The third trimester was also just great though by the last month I was a swollen blimp. I just woke up one day and I couldn’t see ankles anymore. Hello cankles! The midwife group I was going to said that the only cure to the swelling at that point was to have the baby, which thankfully wasn’t too far away so I was fine with that answer. At one appointment they noticed that I had high blood pressure, but then they checked it again on another machine and then it was normal and it never read high again. A couple of times I noticed that my eyes were a bit blurry, but only a couple of times so I didn’t think much about it. I’m sure some of you are reading between the lines and thinking that these are signs of preeclampsia. My midwife, too, thought the same thing and kept tabs, but nothing else manifested so, no one thought much of it.

My due date came and went and I was a bit relieved as I was racing against the clock to complete some work assignments before he came. When you run your own company, you do the best you can, but there are always things that need to be done no matter how many check-off marks on your to-do list. Nonetheless, I tried to pack it all in as much as I could. I kind of think that that had some role in delaying my due date. Thankfully I have a wonderful team who has helped me prepare for this transition over the previous many months. Personally, it had always been a goal of mine to have a team in place when I got pregnant so that I could easily transition between working and babyhood. I feel really proud that that over the last few years the foundation has been set in place for that to happen. I’m so lucky to have such great people by my side who make things happen!

Once I sat down at church at 9am on Sunday, January 28th, I started feeling contractions. I was about 5 days late so it wasn’t out of the blue and honestly, I was excited. I knew I had gained the tools I needed to go through the experience. I knew that Paul had the tools that he needed to help me get through it and I had confidence in my midwives. I labored throughout that day until that night while we were watching Emma (the Gwyneth version 😉 and the contractions became stronger and I could no longer speak during them. I sat on my birth ball and focused inward before transferring to our bathtub for a good portion of the night. Thank heavens for bathtubs, God’s gift to pregnant blimps like me.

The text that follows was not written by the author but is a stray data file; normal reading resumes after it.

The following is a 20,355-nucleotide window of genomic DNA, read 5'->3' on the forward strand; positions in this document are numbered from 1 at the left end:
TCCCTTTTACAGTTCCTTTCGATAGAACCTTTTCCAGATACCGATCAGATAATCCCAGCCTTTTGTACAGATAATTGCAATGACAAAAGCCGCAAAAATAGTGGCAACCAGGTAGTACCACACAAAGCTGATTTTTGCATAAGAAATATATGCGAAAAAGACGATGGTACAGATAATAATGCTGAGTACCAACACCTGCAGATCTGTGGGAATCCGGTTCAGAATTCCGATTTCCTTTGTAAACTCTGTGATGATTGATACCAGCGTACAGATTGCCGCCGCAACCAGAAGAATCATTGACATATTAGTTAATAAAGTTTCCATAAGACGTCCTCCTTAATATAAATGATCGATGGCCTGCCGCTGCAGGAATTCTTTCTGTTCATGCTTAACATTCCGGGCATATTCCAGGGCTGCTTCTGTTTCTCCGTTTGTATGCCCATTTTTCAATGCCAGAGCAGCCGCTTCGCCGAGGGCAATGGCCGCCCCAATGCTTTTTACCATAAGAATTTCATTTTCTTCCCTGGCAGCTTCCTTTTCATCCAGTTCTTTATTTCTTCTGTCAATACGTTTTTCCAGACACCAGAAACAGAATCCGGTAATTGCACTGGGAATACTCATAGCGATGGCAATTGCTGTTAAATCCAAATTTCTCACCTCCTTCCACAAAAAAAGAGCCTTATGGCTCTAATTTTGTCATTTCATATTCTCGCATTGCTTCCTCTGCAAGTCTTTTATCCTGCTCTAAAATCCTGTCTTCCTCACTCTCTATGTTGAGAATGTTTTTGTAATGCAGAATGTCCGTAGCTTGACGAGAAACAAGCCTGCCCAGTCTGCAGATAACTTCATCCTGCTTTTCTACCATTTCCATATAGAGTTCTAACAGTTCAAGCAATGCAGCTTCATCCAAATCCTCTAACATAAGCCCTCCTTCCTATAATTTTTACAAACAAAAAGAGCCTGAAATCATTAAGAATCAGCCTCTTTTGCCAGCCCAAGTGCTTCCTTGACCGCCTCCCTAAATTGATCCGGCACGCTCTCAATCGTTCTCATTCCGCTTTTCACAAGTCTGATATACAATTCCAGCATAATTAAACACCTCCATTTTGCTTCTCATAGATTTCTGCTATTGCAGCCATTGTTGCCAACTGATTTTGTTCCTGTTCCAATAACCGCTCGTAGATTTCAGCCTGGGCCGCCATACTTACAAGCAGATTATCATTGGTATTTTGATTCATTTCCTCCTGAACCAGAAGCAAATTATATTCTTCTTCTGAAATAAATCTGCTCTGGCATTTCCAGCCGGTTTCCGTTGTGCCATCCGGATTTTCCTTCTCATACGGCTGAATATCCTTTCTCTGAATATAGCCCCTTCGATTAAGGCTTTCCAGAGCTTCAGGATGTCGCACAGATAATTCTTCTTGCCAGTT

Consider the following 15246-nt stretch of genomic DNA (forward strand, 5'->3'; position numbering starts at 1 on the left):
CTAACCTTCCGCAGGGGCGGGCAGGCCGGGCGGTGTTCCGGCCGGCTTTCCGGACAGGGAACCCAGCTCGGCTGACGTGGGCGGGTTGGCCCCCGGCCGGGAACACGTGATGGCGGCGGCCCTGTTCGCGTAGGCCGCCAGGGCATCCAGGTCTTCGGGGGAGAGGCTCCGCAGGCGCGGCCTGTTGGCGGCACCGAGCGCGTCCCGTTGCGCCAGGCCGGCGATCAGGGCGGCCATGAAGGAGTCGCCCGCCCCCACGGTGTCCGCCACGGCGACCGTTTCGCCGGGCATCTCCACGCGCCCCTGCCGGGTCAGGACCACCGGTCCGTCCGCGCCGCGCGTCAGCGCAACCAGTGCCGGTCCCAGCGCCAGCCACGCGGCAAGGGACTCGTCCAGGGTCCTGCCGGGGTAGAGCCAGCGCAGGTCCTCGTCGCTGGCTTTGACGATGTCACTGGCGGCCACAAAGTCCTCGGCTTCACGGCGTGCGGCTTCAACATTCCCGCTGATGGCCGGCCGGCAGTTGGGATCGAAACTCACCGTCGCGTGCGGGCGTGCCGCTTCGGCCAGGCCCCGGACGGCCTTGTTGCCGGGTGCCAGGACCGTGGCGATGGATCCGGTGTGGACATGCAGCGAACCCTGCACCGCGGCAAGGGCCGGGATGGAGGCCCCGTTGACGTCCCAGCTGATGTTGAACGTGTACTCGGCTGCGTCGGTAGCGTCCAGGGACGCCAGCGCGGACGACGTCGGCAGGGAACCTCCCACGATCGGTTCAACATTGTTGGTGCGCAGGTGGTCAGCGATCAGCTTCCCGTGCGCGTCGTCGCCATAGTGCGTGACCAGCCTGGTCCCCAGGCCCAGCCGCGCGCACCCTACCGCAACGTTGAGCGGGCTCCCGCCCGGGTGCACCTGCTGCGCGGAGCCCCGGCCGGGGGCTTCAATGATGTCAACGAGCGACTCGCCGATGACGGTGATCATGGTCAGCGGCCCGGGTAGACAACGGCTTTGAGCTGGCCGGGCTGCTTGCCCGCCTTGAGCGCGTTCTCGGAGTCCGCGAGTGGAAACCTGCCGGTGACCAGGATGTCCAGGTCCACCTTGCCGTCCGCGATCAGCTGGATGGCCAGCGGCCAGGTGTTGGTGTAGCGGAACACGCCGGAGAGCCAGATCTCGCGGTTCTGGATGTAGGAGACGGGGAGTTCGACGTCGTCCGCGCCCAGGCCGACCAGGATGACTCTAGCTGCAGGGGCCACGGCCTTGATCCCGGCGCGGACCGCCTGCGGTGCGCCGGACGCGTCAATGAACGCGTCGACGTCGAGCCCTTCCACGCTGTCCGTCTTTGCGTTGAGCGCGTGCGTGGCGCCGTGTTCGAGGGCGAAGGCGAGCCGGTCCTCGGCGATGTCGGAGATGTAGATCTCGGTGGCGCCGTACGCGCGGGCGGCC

I actively labored throughout the night but didn’t feel ready to head over to the birthing center quite yet. As I write this I’m trying to think of a way to describe the pain of the contractions, but honestly, it’s only been 6 weeks since and I’m having a hard time thinking of how it works. Ha! I guess that’s how people have more babies….I will say that the meditations I learned really helped me focus and alleviate some of the pain. I mean, it wasn’t gone for sure, but it helped me get through it.

We finally headed over in the morning and arrived at around 7:30am on Monday, January 29th. I immediately threw up upon arrival–hello!–and quickly asked for a bath, surprise! I was measured at 7cm at that point so I was pretty far along and felt encouraged and ready to keep on going. I threw up a couple more times, but ain’t no thang! There are worse things that can happen…

…and that’s the last thing I remember.

I “woke up” a couple of hours later in a sun-lit hospital with a swarm of doctors and nurses around me. Nothing computed because, come to find out later, I was on magnesium sulfate, which makes you super groggy. One doctor explained what was going on and then Paul’s face showed up and translated: I had had a seizure.

A seizure!

Apparently, I had been transferred via ambulance to the nearest hospital for further treatment and in talking with Paul afterward, I was flailing my arms and legs like a crazy woman. I cringe to think about those poor EMTs who lifted a large, naked, pregnant lady.

It didn’t really make much sense to me as I had no experience with seizures or any medical issues, to my knowledge, that would lead to a seizure. That and I was really out of it so I already wasn’t thinking too clearly. The doctor explained that a cesarean might be necessary so it might be best to get an epidural, of which I approved. Then I was alerted that Baby Boy was turned posterior and kept on turning around so doctor said that the c-section was looking more and more likely, of which I wasn’t pretty insistent I didn’t want. Thankfully, Doctor also did not want that and did his best to do what he could to avoid it. He had a lot of experience with forceps and said that might be the next best option. Ummm, sure! I didn’t know at this point. Whatever you think is best, doc.